Suffering Caused By The Cold.
Erie, Pa., Feb. 9. -- The continued cold weather has caused much suffering and inconvenience here. Fully one half the buildings of the city are heated by natural gas, piped 80 miles from the gas regions. The low temperatures has hindered the flow of the gas as well as increased the consumption. Coal and wood could not be resorted to for, in most cases, the stoves are built for gas and nothing else. Erie bay is covered with 18 inches of ice, and water pipes in all parts of the city are frozen.

In Washington.
Washington, Feb. 9. -- This city is passing through one of the severest spells of cold weather it has ever experienced. All trains are late, and most of those on the way here have been stalled in the mountains. Many cases of frost bite were reported. HENRY GLAUSMAN, a Baltimore and Ohio track walker, was terribly, perhaps fatally frozen. JAMES WHEAT, JOHN HORN and CHARLES CLARK, homeless wanderers were severely frozen.

Cold In Kentucky.
Louisville, Feb. 9. -- The present cold snap smashes all records for February in this vicinity. Hertofore the record for February was 1 degree below zero, which occurred on Feb. 11, 1883. The weather bureau records shows 10.2 below zero, but other thermometers record as low as 15 below. Reports from throughout the state show that the thermometer ranges from 8 to 20 degrees below, the latter being the lowest at Harrodsburg, Kentucky.

Damage Done By High Tide.
Providence, Feb. 9. -- The high tide has done damage in this city almost equal to the great flood of September 1868. Basements were flooded all over the city. The Narragansett Electric Lighting company plant on Elk street was rendered completely powerless, a tiday wave ruining the belts and putting out the fires. Nearly 200 firms suffered all day from lack of power, the engines and other machinery being swamped.

Hudson Bridged By Ice.
Nyack, N. Y., Feb. 9. -- The Hudson river at this point, which is three and one-half miles wide, is solidly bridged with ice. Many crossed over yesterday afternoon. A young man from Tarrytown was found in the middle of the river nearly fromen to death. WILLIAM HANDY and STEWART DUTCHER of Nyack picked him up and brought him here just in time to save his life. He is terribly frozen.

Spend A Night In A Motor Car.
Troy, N. Y., Feb. 9. -- One of the incidents of the storm here was the stalling of a motor car on the East Side last night with half a dozen persons on board, who were obliged to spend the night in the car, the blinding blizzard making it unsafe to benture out. They managed to get to a fire enginehouse a quarter of a mile away at dawn, and were almost helpless when they reached it.

Sixty Miles An Hour.
Lyons, N. Y., Feb. 9. -- The wind is blowing at the rate of 60 miles an hour with no abatement in sight. Apple and onion shippers are growing nervous fro fear their stocks in the cold storage houses will freeze. They are putting in kerosene oil heaters to get the temperature up. It is believed that the loss from freezing fruit in storage in Wayne county will run up into the thousands of dollars.

Trains Stuck In The Snow.
Springfield, Ill., Feb. 9. -- The lowest temperature was registered yesterday by the government thermometer since 1879, with the exception of January 5, 1884, when it was 22 degrees below. Railroad service is badly crippled. The Wabash is the greatest sufferer, passenger trains being several hours behind time, one train being stuck in a drift eight feet high two miles south of the city for 18 hours.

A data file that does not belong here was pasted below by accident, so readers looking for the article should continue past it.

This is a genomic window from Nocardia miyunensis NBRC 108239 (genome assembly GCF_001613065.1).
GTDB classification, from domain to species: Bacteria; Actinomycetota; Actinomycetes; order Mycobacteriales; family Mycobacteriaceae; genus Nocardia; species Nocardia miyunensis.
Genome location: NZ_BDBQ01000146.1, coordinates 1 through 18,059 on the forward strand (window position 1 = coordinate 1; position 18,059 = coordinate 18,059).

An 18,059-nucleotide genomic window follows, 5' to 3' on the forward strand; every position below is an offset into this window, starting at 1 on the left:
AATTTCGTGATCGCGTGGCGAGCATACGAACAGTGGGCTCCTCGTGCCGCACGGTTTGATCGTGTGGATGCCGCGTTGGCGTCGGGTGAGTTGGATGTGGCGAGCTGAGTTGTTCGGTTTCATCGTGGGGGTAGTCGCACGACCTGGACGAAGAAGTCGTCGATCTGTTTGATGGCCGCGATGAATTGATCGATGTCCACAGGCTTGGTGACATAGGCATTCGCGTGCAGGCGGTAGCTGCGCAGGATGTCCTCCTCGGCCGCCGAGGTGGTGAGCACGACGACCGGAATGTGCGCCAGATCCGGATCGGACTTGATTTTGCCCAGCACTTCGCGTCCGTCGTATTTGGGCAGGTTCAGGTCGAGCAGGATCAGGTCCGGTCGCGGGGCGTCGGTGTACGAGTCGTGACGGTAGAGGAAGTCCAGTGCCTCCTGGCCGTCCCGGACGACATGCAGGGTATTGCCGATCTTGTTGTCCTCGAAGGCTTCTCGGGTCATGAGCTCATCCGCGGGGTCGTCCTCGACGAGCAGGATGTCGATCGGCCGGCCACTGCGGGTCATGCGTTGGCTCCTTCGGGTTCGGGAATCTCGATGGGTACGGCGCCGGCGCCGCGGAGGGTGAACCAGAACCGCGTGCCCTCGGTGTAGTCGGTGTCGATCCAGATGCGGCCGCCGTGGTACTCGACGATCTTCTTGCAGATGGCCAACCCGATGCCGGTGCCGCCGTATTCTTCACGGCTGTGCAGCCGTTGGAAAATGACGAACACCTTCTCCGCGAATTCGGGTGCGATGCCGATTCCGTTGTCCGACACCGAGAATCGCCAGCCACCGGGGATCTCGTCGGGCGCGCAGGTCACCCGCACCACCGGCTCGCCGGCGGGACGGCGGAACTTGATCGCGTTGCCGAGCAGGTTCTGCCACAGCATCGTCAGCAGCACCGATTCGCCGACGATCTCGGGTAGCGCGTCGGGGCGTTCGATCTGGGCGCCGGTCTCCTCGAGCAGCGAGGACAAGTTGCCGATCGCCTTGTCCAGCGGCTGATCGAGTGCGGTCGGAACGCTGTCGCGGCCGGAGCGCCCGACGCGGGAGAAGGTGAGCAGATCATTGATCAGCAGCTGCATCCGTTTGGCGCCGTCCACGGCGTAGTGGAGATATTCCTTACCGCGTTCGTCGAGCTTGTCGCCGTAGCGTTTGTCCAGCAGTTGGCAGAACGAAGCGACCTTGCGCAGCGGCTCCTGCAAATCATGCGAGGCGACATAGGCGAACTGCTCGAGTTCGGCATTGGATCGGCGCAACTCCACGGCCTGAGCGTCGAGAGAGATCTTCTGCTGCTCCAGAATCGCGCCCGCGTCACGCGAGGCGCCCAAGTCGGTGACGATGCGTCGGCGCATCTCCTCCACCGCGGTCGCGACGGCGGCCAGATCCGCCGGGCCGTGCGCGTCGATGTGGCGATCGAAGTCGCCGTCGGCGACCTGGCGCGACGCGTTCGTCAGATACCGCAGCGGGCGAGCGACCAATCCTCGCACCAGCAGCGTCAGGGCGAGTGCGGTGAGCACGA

In Pittsburg.
Pittsburg, Feb. 9. --The weather is growing colder and the local weather office has issued a bulletin predicting the worst blizzard for years in this section. Railroad and streetcar traffic is seriously impeded, all through trains being late. The supply of natural gas is very short. The police rescued 10 persons from freezing last night and took them to the station houses.

Temperature In Missouri.
St. Louis, Feb. 9. -- A special to The Republic from Centralia, Mo., says: "The mercury registered 27 degrees below zero at 5 o'clock this morning, which is the coldest weather in this section of the state for 11 years. Ponds are frozen to the bottom and many farmers are out of stock water. At Edina the thermometer registered 28 below zero last night."

Business Suspended In Tennessee.
Nashville, Feb. 9. -- The lowest temperature during the past 24 hours was 6 1/2 below zero. There is much suffering among the needy classes. Because of ice in river navigation as been suspended. Reports from interior towns state all business is suspended.

Coldest Of The Winter.
Davenport, Ia., Feb. 9. --Last night was the coldest of the winter, a fitting climax to three weeks of as cold weather as was ever known here. The signal service reported 21 below zero, private thermometers registering as low as 26. There was little moderation today.

Snow Drifts Forty Feet High.
Hornellsville, N. Y., Feb. 9. -- An unknown man is said to have been frozen to death at Wellsville yesterday. A party tried to drive from here to Dansville, but found the snow drifts over 40 feet high and had to come back. No trains are now moving.

Severe All Over New England.
Boston, Feb. 9. -- Reports from all over New England indicate that the storm is one of the most severe in years. Boston harbor is choked with drift ice, and shipping is at a standstill. Trains are blockaded throughout New England and much damage was done by unprecdented high tides along the coast.

Railroads Blockaded.
Watertown, N. Y., Feb. 9. -- The severe cold wave which has prevailed over this section for the past two days has been succeeded by one of the worst blizzards this year. The snow is heavy and packs hard. The railroads are all blockaded. About a foot of snow has fallen and the storm is still raging.

The Delphos Daily Herald Ohio 1895-02-09